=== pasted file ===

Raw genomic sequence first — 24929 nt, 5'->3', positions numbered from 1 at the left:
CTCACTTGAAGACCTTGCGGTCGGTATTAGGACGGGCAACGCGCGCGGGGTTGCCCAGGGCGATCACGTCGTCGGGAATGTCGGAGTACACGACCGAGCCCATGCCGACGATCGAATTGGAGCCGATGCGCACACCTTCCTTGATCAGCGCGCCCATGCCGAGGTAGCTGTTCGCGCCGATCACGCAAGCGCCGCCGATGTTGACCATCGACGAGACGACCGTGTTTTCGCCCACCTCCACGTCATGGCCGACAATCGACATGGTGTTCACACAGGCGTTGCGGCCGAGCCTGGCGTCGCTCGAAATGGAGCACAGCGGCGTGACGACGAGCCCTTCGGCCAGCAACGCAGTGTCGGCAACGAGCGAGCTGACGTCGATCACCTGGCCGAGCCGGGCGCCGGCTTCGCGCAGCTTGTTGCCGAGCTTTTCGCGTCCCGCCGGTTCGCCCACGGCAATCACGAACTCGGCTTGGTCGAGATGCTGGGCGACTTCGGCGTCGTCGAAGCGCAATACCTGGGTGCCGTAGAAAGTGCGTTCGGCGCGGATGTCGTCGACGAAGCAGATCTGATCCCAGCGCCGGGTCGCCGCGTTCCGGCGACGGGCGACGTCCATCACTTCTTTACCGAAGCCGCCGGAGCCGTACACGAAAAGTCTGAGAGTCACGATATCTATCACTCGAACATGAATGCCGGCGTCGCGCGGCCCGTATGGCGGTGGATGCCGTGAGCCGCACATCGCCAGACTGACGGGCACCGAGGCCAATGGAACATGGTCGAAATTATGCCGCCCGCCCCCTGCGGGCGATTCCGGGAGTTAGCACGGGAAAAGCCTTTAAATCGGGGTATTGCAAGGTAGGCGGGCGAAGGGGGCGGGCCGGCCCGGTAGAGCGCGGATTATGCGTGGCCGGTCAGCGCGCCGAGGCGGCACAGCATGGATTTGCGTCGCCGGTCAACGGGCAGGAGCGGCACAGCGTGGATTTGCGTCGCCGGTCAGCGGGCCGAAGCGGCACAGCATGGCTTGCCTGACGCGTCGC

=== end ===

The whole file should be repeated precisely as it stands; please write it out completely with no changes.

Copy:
Raw genomic sequence first — 24929 nt, 5'->3', positions numbered from 1 at the left:
CTCACTTGAAGACCTTGCGGTCGGTATTAGGACGGGCAACGCGCGCGGGGTTGCCCAGGGCGATCACGTCGTCGGGAATGTCGGAGTACACGACCGAGCCCATGCCGACGATCGAATTGGAGCCGATGCGCACACCTTCCTTGATCAGCGCGCCCATGCCGAGGTAGCTGTTCGCGCCGATCACGCAAGCGCCGCCGATGTTGACCATCGACGAGACGACCGTGTTTTCGCCCACCTCCACGTCATGGCCGACAATCGACATGGTGTTCACACAGGCGTTGCGGCCGAGCCTGGCGTCGCTCGAAATGGAGCACAGCGGCGTGACGACGAGCCCTTCGGCCAGCAACGCAGTGTCGGCAACGAGCGAGCTGACGTCGATCACCTGGCCGAGCCGGGCGCCGGCTTCGCGCAGCTTGTTGCCGAGCTTTTCGCGTCCCGCCGGTTCGCCCACGGCAATCACGAACTCGGCTTGGTCGAGATGCTGGGCGACTTCGGCGTCGTCGAAGCGCAATACCTGGGTGCCGTAGAAAGTGCGTTCGGCGCGGATGTCGTCGACGAAGCAGATCTGATCCCAGCGCCGGGTCGCCGCGTTCCGGCGACGGGCGACGTCCATCACTTCTTTACCGAAGCCGCCGGAGCCGTACACGAAAAGTCTGAGAGTCACGATATCTATCACTCGAACATGAATGCCGGCGTCGCGCGGCCCGTATGGCGGTGGATGCCGTGAGCCGCACATCGCCAGACTGACGGGCACCGAGGCCAATGGAACATGGTCGAAATTATGCCGCCCGCCCCCTGCGGGCGATTCCGGGAGTTAGCACGGGAAAAGCCTTTAAATCGGGGTATTGCAAGGTAGGCGGGCGAAGGGGGCGGGCCGGCCCGGTAGAGCGCGGATTATGCGTGGCCGGTCAGCGCGCCGAGGCGGCACAGCATGGATTTGCGTCGCCGGTCAACGGGCAGGAGCGGCACAGCGTGGATTTGCGTCGCCGGTCAGCGGGCCGAAGCGGCACAGCATGGCTTGCCTGACGCGTCGC